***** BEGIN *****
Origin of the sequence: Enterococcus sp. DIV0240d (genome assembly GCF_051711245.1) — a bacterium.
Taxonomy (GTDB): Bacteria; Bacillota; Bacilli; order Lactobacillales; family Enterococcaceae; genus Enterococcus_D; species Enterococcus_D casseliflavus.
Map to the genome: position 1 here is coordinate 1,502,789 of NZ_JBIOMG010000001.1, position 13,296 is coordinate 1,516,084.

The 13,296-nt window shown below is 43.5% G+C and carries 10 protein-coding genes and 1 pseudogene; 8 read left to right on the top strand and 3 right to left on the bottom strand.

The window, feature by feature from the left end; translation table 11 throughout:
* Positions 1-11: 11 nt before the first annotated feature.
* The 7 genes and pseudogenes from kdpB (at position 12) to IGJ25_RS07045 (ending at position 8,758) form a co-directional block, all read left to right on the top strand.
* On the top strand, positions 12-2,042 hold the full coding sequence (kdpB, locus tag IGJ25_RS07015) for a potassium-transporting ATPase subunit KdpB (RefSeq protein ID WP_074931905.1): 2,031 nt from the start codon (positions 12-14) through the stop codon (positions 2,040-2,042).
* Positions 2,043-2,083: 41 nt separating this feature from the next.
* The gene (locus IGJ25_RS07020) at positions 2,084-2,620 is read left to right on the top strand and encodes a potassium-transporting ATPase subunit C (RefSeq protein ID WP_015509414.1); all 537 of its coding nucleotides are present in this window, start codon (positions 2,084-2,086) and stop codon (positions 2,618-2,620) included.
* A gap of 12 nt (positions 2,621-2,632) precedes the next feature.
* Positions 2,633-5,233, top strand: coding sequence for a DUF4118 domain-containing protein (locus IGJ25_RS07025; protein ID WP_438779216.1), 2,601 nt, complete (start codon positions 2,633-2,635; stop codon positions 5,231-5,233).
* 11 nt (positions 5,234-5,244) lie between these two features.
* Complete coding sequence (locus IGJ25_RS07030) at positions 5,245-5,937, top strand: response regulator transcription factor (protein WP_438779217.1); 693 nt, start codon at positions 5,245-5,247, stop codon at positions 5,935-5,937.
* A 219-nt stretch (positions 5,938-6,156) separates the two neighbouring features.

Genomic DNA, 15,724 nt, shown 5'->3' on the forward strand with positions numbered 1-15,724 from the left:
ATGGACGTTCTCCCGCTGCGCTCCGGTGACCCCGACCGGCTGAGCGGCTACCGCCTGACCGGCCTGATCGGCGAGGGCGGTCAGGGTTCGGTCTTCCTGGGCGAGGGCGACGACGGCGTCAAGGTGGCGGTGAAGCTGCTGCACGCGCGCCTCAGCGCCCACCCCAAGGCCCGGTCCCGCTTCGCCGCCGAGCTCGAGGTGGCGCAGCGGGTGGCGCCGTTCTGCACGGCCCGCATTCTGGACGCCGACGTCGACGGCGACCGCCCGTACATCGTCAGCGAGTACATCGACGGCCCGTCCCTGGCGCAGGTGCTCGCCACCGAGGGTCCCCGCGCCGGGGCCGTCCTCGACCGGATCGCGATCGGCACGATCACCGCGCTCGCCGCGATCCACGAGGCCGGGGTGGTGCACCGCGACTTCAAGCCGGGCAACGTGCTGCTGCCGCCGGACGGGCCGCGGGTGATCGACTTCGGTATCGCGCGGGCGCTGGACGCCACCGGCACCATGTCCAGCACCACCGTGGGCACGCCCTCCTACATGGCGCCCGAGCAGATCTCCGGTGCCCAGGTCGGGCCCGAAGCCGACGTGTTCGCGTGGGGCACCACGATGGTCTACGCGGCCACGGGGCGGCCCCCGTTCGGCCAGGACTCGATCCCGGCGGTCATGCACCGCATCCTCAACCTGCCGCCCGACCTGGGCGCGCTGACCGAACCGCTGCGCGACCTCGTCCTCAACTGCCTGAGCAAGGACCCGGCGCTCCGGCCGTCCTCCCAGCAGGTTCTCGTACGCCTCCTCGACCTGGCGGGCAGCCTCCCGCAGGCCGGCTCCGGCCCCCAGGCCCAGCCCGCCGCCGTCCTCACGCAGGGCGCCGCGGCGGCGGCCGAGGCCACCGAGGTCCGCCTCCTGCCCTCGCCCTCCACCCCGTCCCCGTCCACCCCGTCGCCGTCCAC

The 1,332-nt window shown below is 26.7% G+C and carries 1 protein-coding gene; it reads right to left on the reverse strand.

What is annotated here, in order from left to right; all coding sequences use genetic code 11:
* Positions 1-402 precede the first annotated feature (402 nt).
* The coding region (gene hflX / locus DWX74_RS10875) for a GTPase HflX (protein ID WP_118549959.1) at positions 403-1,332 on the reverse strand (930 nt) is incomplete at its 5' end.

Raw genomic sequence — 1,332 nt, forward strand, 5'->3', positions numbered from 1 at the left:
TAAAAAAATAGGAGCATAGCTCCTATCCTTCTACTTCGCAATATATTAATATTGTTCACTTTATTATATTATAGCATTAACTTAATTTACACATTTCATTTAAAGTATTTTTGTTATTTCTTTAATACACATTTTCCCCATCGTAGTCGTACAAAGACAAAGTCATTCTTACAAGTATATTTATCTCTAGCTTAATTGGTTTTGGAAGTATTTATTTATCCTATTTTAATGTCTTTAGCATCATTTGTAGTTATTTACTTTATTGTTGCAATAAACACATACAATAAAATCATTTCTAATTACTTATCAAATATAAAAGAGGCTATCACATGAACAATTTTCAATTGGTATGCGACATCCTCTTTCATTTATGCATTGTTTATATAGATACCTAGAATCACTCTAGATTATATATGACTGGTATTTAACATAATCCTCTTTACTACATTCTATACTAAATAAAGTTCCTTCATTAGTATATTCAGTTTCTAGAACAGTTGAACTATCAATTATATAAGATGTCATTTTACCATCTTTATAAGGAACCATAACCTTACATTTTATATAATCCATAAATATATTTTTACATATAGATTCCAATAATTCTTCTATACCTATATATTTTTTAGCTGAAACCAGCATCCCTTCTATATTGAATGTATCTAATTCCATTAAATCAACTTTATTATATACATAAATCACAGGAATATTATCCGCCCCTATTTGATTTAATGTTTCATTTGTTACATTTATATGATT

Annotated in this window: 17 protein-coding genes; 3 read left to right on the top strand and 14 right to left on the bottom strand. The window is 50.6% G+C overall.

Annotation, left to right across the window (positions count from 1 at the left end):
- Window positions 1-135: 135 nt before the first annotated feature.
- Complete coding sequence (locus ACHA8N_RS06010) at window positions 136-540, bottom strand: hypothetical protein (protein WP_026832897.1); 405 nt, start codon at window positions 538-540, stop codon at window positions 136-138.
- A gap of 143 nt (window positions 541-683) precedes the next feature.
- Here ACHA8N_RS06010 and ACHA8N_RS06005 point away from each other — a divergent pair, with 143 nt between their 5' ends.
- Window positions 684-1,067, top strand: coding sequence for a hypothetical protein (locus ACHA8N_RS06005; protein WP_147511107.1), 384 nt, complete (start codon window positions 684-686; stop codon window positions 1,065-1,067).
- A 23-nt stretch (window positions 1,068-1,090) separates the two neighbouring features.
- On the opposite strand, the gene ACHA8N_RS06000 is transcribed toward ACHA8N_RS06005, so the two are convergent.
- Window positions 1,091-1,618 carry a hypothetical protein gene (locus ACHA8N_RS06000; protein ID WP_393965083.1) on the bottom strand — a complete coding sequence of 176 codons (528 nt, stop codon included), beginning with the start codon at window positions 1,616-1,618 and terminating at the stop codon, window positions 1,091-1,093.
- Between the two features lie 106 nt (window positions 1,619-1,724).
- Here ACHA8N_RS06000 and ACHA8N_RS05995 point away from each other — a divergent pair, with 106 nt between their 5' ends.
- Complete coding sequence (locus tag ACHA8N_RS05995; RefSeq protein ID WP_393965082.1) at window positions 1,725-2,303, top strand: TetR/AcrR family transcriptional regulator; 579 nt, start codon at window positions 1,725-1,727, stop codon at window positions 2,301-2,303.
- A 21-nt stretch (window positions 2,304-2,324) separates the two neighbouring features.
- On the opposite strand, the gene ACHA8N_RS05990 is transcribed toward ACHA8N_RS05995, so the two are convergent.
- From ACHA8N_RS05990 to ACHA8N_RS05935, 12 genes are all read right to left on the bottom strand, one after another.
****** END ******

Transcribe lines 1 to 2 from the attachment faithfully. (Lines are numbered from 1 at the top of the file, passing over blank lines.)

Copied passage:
Origin of the sequence: Enterococcus sp. DIV0240d (genome assembly GCF_051711245.1) — a bacterium.
Taxonomy (GTDB): Bacteria; Bacillota; Bacilli; order Lactobacillales; family Enterococcaceae; genus Enterococcus_D; species Enterococcus_D casseliflavus.